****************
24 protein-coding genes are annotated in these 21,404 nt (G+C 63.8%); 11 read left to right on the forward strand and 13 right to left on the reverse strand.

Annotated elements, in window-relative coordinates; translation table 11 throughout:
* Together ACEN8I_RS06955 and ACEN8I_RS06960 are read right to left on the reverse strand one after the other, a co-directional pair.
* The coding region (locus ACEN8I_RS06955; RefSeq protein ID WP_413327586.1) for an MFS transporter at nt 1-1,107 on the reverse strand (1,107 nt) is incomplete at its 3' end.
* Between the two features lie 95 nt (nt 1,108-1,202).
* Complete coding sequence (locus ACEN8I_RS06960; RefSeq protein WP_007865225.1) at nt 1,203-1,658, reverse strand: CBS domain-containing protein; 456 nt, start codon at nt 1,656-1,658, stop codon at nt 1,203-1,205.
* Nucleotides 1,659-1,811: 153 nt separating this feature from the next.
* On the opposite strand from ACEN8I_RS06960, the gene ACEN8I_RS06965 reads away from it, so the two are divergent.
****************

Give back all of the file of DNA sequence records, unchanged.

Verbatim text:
24 protein-coding genes are annotated in these 21,404 nt (G+C 63.8%); 11 read left to right on the forward strand and 13 right to left on the reverse strand.

Annotated elements, in window-relative coordinates; translation table 11 throughout:
* Together ACEN8I_RS06955 and ACEN8I_RS06960 are read right to left on the reverse strand one after the other, a co-directional pair.
* The coding region (locus ACEN8I_RS06955; RefSeq protein ID WP_413327586.1) for an MFS transporter at nt 1-1,107 on the reverse strand (1,107 nt) is incomplete at its 3' end.
* Between the two features lie 95 nt (nt 1,108-1,202).
* Complete coding sequence (locus ACEN8I_RS06960; RefSeq protein WP_007865225.1) at nt 1,203-1,658, reverse strand: CBS domain-containing protein; 456 nt, start codon at nt 1,656-1,658, stop codon at nt 1,203-1,205.
* Nucleotides 1,659-1,811: 153 nt separating this feature from the next.
* On the opposite strand from ACEN8I_RS06960, the gene ACEN8I_RS06965 reads away from it, so the two are divergent.